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Breakthrough in Autism Diagnosis: Gut Microbiome Analysis Shows Promise

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Researchers have now discovered that a simple stool sample may eventually prove to be instrumental in changing the way autism is diagnosed. Scientists at the Chinese University of Hong Kong discovered consistent differences in gut microbiomes between those with and without autism, thereby allowing for the future possibility of a faster and easier diagnostic method.

“Usually it takes three to four years to make a confirmed diagnosis for suspected autism, with most children diagnosed at six years old,” said Prof. Qi Su of the Chinese University of Hong Kong. The new microbiome biomarker panel, however, shows high performance in children under the age of four, potentially facilitating earlier diagnoses.

Over recent decades, the huge rise in autism rates is attributed in large part to increased awareness and broadened diagnostic criteria. On this count, approximately one in 100 people are now reckoned to reside somewhere on the spectrum of autism in many Western countries. Genetics has an enormous role to play, in 60-90% of all cases. Other risk factors include older parental age, birth complications, and environmental exposures of various sorts.

As people with autism are known to have much less bacterial diversity in their gut, it is still an open question whether this is an effect or cause. For that reason, Su and his co-authors sequenced stool samples of 1,627 children between one and 13 years, some of them autistic. They looked for bacteria, viruses, fungi, and archaea in the stools.

A Nature Microbiology study reveals profound differences in gut microbes among autistic children. They broadly found such differences to include 51 kinds of bacteria, 18 viruses, 14 archaea, seven fungi, and a dozen metabolic pathways. Machine learning can differentiate autistic children with an accuracy of up to 82% by 31 microbial marker-defined biological functions.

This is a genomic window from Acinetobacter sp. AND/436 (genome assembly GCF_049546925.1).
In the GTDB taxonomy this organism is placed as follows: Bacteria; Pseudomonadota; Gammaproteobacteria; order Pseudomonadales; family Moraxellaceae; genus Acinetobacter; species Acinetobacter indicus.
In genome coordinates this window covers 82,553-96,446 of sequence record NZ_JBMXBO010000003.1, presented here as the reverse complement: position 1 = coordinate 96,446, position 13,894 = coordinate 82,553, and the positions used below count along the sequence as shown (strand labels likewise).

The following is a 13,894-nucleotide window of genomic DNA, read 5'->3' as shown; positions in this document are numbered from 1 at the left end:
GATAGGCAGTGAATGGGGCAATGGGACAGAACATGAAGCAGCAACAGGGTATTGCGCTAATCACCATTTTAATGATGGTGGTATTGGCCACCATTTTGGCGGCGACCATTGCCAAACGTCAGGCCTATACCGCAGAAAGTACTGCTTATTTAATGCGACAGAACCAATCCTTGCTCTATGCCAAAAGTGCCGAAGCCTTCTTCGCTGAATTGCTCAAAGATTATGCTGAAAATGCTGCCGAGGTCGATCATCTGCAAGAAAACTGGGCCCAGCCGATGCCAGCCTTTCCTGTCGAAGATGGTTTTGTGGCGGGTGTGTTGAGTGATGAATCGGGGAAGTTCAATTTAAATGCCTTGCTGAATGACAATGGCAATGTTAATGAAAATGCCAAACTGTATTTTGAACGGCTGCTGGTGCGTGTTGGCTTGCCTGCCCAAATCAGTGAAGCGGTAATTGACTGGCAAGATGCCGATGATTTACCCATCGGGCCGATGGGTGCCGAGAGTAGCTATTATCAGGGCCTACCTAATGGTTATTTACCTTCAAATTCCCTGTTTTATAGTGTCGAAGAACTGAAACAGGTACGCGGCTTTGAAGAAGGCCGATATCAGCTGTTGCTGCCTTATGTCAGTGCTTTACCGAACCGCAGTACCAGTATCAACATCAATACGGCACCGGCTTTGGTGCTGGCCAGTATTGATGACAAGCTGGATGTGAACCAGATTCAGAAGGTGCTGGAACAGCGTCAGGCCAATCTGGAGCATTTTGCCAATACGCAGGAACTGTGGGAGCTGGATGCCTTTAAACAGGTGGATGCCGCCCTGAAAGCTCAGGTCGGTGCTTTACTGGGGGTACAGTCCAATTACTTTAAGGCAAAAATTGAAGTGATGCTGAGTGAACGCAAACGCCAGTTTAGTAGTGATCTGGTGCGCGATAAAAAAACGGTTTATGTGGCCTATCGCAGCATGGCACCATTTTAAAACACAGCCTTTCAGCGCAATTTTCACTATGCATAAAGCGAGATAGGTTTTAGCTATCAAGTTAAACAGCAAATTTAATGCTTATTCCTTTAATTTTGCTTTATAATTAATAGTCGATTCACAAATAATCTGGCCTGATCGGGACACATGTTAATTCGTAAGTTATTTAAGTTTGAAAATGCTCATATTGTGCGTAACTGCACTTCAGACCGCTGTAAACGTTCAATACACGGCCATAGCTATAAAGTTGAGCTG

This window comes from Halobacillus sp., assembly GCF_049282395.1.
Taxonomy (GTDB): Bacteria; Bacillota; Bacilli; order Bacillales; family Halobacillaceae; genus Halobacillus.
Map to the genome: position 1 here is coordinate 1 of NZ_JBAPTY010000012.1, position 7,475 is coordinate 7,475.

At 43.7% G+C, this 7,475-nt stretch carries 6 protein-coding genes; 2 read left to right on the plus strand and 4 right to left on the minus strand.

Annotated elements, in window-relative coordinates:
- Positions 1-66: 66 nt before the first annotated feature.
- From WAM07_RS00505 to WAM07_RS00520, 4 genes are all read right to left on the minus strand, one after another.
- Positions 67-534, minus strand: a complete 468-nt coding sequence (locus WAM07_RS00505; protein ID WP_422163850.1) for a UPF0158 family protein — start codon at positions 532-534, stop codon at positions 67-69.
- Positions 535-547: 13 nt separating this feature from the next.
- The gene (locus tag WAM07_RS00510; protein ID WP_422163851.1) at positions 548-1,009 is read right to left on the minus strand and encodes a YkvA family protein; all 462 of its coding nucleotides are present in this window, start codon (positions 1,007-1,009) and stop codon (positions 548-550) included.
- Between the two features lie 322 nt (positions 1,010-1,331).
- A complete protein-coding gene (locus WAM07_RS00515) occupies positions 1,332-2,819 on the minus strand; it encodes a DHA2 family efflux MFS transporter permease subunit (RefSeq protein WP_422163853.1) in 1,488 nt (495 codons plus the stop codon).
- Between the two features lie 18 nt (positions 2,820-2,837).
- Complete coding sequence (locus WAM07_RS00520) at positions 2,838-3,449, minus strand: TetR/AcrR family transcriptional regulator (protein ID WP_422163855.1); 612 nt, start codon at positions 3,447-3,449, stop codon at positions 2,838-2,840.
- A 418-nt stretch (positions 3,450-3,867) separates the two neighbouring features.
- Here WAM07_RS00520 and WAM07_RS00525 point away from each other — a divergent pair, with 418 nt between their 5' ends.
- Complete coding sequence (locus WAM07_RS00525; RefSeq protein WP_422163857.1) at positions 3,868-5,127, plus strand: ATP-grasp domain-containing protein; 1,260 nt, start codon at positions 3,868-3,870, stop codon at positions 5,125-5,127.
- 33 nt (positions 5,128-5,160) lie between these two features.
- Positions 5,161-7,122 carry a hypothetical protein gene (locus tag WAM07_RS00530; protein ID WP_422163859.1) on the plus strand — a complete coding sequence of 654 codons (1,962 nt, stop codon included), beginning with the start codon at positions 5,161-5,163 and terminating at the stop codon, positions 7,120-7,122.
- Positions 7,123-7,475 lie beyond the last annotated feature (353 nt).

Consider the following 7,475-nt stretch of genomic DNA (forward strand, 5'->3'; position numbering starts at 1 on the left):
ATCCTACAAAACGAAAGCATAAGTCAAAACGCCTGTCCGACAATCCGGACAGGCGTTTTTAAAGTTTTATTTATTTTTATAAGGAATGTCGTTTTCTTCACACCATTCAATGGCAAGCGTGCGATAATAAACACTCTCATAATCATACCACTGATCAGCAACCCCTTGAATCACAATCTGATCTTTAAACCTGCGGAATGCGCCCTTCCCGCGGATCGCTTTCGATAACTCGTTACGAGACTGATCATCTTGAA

The study also pointed to disruptions in energy and neurodevelopment metabolic pathways in autistic children. “While genetic factors play a substantial role in autism, the microbiome could act as a contributing factor by modulating immune responses, neurotransmitter production, and metabolic pathways,” explained Su. In other words, the microbiome may contribute to the severity or manifestation of autism symptoms.

The potential results, if they bear out, could eventually lead to using diet or probiotics to create a more diverse microbiome in those with an autism diagnosis. “Ultimately, this broad scope increases the potential to develop more effective, noninvasive diagnostic tools and therapeutic strategies for autism,” Su added. The team is now conducting a clinical trial into whether stool samples can identify autistic children as young as one year old.

Dr. Dominic Farsi at King’s College London commented on the “great potential” that these findings may have for diagnostic practice, but again reiterated that further studies are called for in reproducibility before definitive claims can be made. Independent nutrition and gastrointestinal health consultant Dr. Elizabeth Lund said the idea of diagnosing this way, using stool samples, was “very exciting,” particularly against the backdrop of the current backlog in autism assessments.

It is an important advance in the gut microbiome-autism connection and provides a variety of new avenues for diagnosis and treatment. If that continues to bear out, this could be a game-changer for how autism gets detected and managed, and that could change the lives of millions of people and their families.

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